Map says about 7 miles, WP 36 to WP 44. Clearly we have steep, treed terrain to get to the meandering meadows below. I’m not psyched about the ski. I’m in lighter boots and skis than I want for this descent. Carrying a 50 lbs pack feels like skiing chonky powder with my camo slippers. It reminds me of skiing with an old friend, Thor Anderson, in the Grand Traverse. He was able to descend Aspen Highlands with edgeless cross country skis at full speed. Another friend, Lyosha, can ski through trees a foot apart at maximum speed with a pack. I have neither the nerve nor the skill to achieve these so I just get tense.


In full survival ski mode I safely make it down the steeps. As the angle slackened the route became frustratingly up and down. I had envisioned a steep ski into beautiful meadows. What I got was a bunch of low angled ravines that required herringbone steps through dense undergrowth. I was ready to be back. The trip was good but there was underlying conclusion in the air. David’s illness was a thing he managed heroically but it took some of the fun out of it.



I like my life. I have a great job, I’m reasonably heathy, and I live in Moab. I also have excellent friends, most remind me that I have lived a pretty lucky life. I’m not sure if that means I’ve had a great experiences or whether I’m just lucky to have lived through them. As I ski through the minorly frustrating undulating thickets I remind myself that my best memories are of times I am fully immersed in the moment. With a gentle personal scolding I am able to adjust my attitude to seeing the beauty in which I am skiing and push the anxiety attached to daily life down the trail. It may be the proximity to civilization. It may be the stream of work deadlines that seem to emerge in direct proportion to my proximity with normal life. It makes no sense to think of the outside world when I am skiing through paradise.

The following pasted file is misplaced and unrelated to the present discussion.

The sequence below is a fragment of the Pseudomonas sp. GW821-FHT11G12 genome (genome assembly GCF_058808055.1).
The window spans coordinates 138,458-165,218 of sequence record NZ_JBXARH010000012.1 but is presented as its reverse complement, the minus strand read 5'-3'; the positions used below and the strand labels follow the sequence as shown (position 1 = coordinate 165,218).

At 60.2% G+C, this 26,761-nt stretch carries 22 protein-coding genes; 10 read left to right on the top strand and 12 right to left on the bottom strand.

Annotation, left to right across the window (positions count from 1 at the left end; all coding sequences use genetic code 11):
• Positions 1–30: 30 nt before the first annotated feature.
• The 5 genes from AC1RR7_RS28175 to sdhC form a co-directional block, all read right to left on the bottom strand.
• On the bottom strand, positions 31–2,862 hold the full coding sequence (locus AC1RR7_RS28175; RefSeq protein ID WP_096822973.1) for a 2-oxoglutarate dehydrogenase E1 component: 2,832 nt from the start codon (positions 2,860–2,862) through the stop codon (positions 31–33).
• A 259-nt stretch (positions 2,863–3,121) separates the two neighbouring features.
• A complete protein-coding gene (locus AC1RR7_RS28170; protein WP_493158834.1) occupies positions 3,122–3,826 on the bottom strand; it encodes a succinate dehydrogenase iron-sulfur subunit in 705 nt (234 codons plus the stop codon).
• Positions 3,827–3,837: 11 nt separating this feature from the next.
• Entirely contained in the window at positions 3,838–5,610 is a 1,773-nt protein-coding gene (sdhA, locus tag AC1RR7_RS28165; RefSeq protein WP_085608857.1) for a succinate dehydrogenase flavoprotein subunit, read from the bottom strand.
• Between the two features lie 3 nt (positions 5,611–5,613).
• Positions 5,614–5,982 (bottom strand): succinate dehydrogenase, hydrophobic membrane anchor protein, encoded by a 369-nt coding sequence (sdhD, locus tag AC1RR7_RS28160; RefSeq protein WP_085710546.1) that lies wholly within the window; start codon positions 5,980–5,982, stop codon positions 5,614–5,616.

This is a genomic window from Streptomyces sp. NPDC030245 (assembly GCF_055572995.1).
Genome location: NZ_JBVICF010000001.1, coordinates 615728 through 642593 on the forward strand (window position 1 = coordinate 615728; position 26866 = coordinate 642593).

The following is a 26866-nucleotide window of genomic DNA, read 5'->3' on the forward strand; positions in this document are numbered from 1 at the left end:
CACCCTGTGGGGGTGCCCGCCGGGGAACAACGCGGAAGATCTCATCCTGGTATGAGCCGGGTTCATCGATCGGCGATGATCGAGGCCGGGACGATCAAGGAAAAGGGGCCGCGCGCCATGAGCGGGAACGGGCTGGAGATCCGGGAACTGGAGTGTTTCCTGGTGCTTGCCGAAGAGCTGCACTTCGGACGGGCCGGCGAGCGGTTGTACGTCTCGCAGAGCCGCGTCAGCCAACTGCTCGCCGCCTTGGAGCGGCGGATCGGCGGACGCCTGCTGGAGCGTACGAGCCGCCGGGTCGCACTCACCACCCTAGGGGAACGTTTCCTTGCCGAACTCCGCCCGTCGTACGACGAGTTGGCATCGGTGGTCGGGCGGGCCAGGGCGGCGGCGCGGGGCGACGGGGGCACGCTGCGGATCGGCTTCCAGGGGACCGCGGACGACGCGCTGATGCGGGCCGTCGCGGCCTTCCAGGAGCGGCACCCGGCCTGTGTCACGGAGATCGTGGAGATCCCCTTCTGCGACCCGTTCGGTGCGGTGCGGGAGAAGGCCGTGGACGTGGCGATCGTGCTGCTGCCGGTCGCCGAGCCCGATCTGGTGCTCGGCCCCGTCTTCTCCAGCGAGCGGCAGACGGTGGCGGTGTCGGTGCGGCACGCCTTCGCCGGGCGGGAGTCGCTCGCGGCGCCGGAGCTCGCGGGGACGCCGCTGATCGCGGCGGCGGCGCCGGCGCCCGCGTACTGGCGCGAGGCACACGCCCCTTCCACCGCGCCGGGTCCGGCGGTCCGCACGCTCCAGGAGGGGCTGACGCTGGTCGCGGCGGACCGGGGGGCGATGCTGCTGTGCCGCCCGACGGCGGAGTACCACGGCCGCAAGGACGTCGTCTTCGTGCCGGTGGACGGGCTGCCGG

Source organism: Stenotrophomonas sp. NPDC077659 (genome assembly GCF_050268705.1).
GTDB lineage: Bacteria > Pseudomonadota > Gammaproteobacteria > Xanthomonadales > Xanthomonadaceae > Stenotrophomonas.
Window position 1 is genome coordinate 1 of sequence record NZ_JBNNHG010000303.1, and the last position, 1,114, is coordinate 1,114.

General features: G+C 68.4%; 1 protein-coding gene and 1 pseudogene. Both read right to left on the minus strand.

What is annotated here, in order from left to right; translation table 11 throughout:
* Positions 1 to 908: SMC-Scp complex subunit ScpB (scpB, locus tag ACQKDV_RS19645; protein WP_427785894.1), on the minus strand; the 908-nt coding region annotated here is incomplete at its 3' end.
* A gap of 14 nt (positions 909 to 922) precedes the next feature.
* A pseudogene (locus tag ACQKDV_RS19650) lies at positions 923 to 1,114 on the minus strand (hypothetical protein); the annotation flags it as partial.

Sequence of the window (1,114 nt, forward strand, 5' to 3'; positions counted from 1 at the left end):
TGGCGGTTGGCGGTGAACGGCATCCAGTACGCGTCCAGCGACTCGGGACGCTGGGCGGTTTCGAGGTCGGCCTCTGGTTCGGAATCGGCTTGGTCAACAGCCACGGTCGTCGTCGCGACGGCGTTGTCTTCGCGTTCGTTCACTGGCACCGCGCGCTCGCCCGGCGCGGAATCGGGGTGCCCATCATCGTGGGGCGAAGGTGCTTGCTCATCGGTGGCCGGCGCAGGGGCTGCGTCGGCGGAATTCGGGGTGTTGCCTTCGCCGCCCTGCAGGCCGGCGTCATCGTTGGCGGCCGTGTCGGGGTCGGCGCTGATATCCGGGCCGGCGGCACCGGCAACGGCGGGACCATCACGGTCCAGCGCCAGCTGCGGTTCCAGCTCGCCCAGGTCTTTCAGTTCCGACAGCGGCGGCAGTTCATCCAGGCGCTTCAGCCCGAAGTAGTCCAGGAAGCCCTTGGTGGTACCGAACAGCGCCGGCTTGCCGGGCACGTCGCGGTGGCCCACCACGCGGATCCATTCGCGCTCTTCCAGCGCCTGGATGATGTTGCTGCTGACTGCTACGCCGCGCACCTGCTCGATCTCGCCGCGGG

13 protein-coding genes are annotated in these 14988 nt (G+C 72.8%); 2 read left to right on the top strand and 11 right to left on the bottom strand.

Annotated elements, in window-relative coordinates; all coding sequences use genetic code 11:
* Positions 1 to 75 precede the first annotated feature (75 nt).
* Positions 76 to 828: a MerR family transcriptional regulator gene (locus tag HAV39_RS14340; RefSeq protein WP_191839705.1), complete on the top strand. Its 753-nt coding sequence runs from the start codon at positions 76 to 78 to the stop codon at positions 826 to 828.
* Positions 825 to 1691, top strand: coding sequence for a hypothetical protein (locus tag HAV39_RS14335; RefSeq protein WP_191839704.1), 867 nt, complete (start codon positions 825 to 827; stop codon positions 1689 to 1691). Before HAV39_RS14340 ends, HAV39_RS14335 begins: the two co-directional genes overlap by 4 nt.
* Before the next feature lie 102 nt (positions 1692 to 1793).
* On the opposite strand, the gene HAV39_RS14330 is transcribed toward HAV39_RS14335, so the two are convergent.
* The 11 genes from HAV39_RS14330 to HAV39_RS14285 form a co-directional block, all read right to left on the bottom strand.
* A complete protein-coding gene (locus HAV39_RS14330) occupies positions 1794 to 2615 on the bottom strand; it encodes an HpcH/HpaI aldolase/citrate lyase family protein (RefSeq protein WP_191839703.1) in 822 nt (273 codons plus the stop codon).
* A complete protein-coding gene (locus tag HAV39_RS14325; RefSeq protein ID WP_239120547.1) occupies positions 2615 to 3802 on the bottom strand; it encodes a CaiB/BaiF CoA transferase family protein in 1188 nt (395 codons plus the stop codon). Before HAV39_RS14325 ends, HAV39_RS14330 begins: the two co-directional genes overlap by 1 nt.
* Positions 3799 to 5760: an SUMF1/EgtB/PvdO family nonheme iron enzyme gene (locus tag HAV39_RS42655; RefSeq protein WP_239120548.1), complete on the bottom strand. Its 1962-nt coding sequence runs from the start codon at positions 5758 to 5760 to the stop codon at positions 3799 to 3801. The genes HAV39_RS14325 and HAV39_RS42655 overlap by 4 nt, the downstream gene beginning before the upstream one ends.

Properly oriented I was again awed skiing across the flats. We’ve been following the Fire Hole River. Its had developed into a serious ravine near our last camp then switched into a meandering maze with thermally heated feeder streams through the meadow. I’m guessing the snow pack up high was between 4-7’. Here it looks less than 3’ and had animal tracks criss-crossing everywhere.



Thermals had huge patches of ground melted of snow. Buffalo dung was everywhere. This elevation had a much different feel. For the first time I sensed the habitat of bears and other large critters that had me questioning my position on the food chain. Clouds were low and a lovely light snow ushered us back into reality.

Near the end of the meadow the map indicated trails and bridges. David thought we would have skier tracks by now. Five miles to go my mind simply wanted the easiest skiing out of here, skied trails were much easier than breaking trail. Trail hashes and an indented, snowed over path lead us right into perfect buffalo habitat. Thermally warm, lots of water and some grass. The sense of bears edged into a primordial portion of my anxiety prone, evolved brain.



My pack, boots, and gear had found their serviceable equilibrium. My body and psyche have fully adapted to semi truck purpose. My systems were dialed and I was fully in the flow. It took a few days to get here. A part of me is proud I can (still) do these trips. Some people are naturally agile (see paragraph above about skiing skills), others simply have a strong back and a weak mind. Through endless steps I can ponder that to death, as if it mattered.



Though the day started slowly we were cruising now. David was still struggling but my compassion meter was dipping into the yellow. I wasn’t angry or disappointed, maybe impressed – but short of carrying him or his pack there wasn’t much I could do besides not be an ass.

As we skied across the first perfect NPS bridge I felt the tentacles of normal life grabbing at my heart. I reacted by getting lost and doing a mile loop around a lake. All this with trail markers everywhere. Turns out I missed a 6’ wide trail just after the bridge. David relieved me of my Daniel Boone position and plowed a 0.32 mile (now operating with GPS) short cut through the woods. About 50’ from the obvious trail we got fully tripped up in down-falled trees with 3’ unskiable clumps of snow on them. Eventually David wound up head first in a pit of snow, swearing. I offered to help but his taxed demeanor indicated he was to extract himself. I skied around and headed down the trail.